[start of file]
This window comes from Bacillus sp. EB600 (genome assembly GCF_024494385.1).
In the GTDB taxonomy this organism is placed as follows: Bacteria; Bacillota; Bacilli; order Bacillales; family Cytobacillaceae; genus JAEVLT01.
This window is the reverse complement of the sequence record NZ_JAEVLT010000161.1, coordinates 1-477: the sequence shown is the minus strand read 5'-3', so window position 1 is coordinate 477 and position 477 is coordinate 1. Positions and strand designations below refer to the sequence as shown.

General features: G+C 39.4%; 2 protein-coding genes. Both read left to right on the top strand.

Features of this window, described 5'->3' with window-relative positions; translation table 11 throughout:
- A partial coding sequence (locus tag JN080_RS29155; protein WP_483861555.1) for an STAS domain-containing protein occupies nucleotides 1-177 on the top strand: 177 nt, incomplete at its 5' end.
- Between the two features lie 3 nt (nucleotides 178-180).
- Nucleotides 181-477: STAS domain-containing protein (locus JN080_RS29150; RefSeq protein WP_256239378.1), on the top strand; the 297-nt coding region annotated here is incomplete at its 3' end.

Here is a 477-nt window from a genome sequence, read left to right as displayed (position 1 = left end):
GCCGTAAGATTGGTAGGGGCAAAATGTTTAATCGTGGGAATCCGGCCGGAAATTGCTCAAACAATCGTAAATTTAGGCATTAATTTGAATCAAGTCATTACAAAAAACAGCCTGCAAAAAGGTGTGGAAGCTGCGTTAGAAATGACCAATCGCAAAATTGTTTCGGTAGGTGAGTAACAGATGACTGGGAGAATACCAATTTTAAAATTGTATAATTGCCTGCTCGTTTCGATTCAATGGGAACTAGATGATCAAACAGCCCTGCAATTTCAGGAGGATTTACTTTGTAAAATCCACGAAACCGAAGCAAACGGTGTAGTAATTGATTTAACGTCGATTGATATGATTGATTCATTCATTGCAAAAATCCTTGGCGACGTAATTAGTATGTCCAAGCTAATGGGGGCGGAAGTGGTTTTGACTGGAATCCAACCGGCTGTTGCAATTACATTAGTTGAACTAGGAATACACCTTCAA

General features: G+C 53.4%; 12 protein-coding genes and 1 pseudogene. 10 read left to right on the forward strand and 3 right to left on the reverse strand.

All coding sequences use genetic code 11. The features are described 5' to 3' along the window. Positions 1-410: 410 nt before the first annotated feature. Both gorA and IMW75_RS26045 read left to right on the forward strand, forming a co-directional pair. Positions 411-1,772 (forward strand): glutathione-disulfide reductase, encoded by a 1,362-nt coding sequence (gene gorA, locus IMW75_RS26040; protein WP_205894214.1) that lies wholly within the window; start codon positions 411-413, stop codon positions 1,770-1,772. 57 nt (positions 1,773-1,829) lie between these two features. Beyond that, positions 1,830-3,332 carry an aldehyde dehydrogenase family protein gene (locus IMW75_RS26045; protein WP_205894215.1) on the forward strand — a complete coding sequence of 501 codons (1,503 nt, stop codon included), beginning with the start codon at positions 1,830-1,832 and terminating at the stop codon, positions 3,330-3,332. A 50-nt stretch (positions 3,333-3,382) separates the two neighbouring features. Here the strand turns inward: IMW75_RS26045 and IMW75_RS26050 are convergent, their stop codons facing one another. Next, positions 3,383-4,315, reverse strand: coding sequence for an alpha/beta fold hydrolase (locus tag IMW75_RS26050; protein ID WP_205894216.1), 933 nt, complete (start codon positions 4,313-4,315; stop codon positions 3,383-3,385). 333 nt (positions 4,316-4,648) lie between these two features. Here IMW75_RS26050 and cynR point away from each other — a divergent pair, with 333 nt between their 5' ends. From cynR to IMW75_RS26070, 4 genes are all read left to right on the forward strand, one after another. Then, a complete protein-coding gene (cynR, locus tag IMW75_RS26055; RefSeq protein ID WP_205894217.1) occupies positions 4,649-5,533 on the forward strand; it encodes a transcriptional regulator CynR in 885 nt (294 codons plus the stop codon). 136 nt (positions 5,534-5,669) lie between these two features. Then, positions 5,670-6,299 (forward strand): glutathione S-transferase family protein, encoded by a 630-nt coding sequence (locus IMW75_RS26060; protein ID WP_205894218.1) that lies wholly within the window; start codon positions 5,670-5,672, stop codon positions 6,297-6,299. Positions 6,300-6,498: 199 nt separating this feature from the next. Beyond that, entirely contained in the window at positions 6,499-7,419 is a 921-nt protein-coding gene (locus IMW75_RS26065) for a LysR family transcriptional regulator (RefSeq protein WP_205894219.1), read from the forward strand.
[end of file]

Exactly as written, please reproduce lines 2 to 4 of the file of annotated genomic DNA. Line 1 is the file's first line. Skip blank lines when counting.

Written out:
In the GTDB taxonomy this organism is placed as follows: Bacteria; Bacillota; Bacilli; order Bacillales; family Cytobacillaceae; genus JAEVLT01.
This window is the reverse complement of the sequence record NZ_JAEVLT010000161.1, coordinates 1-477: the sequence shown is the minus strand read 5'-3', so window position 1 is coordinate 477 and position 477 is coordinate 1. Positions and strand designations below refer to the sequence as shown.

General features: G+C 39.4%; 2 protein-coding genes. Both read left to right on the top strand.